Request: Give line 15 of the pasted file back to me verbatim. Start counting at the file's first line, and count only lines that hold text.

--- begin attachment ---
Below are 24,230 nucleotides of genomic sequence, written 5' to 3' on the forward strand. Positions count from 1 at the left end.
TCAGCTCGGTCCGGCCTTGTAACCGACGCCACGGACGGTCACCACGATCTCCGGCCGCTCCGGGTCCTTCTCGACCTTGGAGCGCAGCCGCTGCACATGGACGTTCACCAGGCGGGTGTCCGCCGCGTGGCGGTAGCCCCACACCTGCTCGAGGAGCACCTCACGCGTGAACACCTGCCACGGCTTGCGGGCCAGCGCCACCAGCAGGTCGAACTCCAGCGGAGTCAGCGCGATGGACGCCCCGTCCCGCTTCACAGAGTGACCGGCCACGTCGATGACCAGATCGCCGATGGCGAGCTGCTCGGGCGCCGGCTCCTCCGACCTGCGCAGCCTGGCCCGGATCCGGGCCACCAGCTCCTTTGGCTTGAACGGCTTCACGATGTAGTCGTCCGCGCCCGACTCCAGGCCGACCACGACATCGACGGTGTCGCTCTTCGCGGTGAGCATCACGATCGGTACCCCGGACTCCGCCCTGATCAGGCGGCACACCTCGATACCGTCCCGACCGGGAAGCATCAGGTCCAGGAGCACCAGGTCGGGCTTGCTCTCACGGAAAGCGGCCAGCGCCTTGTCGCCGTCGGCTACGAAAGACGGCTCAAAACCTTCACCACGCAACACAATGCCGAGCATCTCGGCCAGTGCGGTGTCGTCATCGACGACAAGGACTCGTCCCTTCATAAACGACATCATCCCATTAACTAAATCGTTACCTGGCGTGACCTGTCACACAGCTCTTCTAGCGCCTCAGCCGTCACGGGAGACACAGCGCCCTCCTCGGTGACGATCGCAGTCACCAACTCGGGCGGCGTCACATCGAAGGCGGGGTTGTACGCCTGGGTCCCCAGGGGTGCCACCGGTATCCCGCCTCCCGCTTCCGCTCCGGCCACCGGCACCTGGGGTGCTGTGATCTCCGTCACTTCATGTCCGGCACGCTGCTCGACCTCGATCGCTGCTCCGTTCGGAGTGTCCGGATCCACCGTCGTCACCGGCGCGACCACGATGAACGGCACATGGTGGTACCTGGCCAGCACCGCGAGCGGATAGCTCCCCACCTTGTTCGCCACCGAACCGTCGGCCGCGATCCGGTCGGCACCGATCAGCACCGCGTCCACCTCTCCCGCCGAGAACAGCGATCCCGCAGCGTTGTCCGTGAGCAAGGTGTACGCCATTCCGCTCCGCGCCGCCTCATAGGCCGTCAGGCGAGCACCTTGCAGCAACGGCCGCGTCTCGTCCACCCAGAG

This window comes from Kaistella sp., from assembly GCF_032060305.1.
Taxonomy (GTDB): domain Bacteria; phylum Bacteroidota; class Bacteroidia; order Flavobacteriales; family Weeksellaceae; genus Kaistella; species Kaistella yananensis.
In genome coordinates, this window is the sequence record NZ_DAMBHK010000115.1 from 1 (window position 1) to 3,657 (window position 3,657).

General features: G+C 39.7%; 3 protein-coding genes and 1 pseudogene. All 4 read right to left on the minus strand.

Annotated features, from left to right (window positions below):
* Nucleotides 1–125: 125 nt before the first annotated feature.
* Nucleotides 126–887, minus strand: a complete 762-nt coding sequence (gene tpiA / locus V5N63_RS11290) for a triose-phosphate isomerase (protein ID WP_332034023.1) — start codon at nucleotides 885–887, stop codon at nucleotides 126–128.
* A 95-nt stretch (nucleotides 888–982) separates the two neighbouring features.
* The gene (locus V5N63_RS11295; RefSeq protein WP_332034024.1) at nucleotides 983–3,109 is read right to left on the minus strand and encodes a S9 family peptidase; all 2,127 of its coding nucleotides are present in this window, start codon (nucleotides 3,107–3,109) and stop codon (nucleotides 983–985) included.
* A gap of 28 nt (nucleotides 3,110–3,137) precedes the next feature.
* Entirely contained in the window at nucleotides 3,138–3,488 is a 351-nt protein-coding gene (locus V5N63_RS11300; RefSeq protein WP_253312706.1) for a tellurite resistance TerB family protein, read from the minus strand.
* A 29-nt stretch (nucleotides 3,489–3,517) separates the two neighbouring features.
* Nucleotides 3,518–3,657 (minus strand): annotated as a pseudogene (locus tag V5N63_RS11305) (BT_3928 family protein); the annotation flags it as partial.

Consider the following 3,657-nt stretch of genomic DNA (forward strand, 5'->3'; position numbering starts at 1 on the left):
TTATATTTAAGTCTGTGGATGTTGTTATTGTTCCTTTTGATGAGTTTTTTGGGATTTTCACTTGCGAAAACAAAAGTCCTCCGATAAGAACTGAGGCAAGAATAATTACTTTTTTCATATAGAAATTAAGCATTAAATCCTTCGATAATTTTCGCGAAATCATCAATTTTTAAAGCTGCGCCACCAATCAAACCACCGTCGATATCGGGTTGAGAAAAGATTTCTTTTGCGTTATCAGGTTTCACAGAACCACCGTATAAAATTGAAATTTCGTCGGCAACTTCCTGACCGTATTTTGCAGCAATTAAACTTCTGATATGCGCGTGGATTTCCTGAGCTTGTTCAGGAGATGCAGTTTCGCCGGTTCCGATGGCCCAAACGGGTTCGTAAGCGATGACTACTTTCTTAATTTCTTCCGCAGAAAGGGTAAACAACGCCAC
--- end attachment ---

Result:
* Nucleotides 3,518–3,657 (minus strand): annotated as a pseudogene (locus tag V5N63_RS11305) (BT_3928 family protein); the annotation flags it as partial.